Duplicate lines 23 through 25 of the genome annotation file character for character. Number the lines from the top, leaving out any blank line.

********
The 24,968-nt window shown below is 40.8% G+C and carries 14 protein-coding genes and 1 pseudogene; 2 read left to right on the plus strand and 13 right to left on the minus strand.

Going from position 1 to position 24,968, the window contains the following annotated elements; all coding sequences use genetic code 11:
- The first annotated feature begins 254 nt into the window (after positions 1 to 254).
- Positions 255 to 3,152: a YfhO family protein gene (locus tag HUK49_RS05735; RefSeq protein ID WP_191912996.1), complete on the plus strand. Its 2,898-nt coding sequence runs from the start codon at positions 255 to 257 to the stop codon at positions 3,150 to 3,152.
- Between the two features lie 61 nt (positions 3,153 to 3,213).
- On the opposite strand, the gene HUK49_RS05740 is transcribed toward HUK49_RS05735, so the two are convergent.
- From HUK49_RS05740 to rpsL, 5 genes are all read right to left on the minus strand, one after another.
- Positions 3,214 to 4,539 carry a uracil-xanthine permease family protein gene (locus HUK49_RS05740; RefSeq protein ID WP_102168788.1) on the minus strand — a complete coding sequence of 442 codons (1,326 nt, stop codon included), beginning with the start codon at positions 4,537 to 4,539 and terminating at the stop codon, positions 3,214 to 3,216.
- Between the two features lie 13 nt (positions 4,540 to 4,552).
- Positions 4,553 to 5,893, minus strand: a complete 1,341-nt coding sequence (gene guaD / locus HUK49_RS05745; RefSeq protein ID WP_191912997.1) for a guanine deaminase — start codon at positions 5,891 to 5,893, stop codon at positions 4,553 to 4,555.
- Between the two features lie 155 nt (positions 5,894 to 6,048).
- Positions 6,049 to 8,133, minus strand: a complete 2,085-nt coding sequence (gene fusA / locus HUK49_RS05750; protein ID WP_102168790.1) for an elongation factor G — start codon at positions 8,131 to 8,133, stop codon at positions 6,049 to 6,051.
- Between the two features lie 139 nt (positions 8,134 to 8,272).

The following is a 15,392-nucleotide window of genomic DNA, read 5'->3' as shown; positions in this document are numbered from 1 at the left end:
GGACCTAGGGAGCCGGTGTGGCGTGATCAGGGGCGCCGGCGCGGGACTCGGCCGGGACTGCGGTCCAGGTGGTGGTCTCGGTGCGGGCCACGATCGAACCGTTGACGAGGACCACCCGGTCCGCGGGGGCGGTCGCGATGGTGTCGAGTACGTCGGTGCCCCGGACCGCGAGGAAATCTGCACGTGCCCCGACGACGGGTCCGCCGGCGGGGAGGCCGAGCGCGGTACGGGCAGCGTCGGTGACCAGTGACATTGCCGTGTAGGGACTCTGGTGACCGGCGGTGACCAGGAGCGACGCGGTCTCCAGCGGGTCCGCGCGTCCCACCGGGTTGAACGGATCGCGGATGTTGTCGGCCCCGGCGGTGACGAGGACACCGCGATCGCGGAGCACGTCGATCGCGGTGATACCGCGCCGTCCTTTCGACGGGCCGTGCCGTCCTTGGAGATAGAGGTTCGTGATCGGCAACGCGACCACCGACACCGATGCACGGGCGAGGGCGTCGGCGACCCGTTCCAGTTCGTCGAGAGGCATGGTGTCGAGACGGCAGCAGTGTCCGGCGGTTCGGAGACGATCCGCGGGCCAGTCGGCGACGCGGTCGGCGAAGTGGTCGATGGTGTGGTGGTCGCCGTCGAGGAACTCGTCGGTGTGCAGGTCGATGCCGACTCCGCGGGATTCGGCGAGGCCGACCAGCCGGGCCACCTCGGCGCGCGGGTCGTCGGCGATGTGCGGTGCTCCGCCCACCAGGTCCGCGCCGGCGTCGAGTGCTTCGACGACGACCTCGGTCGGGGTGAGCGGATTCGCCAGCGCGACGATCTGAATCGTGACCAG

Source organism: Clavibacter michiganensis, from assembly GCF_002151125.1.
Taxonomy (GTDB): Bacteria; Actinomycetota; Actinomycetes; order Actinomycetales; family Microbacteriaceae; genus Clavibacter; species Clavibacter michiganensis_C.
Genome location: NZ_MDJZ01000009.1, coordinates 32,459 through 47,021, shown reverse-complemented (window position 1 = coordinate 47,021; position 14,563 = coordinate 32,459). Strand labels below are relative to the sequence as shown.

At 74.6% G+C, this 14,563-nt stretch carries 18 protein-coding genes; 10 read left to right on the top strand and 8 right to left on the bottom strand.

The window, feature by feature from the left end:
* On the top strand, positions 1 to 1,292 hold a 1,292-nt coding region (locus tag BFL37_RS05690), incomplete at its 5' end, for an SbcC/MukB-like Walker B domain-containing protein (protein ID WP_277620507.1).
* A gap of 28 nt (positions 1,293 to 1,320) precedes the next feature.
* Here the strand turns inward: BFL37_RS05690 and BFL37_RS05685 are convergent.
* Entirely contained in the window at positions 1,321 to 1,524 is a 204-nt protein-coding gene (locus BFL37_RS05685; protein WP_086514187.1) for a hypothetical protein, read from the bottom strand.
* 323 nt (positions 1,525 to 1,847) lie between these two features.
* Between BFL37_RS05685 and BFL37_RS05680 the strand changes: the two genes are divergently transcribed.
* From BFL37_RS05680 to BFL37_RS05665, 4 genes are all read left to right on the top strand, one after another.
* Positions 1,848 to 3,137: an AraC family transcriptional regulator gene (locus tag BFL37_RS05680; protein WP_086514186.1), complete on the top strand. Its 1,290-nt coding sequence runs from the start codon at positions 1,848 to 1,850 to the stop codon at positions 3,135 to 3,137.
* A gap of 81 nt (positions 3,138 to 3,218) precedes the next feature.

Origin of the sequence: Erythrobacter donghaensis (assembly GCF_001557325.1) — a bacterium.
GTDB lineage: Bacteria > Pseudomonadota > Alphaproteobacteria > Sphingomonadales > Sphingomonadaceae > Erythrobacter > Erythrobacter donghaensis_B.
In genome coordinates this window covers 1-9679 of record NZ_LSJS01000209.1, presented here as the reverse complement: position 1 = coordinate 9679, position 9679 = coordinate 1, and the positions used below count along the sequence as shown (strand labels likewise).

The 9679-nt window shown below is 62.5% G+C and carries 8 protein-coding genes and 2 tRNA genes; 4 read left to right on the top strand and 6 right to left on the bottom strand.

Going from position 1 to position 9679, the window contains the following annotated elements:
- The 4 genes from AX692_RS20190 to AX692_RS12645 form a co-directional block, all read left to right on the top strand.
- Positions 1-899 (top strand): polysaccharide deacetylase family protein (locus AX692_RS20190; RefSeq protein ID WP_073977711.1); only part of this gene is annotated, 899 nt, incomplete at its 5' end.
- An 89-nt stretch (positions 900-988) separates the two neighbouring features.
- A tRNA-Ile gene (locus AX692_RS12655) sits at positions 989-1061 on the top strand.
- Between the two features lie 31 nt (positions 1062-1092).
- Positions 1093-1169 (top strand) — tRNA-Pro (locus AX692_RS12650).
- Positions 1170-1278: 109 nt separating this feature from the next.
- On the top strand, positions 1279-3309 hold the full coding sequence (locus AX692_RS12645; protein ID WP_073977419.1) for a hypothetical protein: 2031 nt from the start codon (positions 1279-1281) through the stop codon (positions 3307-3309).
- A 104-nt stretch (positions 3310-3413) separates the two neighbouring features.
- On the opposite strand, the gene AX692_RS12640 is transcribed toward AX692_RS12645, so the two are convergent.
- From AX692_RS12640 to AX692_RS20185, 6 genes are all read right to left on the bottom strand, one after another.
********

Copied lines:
* Here the strand turns inward: BFL37_RS05690 and BFL37_RS05685 are convergent.
* Entirely contained in the window at positions 1,321 to 1,524 is a 204-nt protein-coding gene (locus BFL37_RS05685; protein WP_086514187.1) for a hypothetical protein, read from the bottom strand.
* 323 nt (positions 1,525 to 1,847) lie between these two features.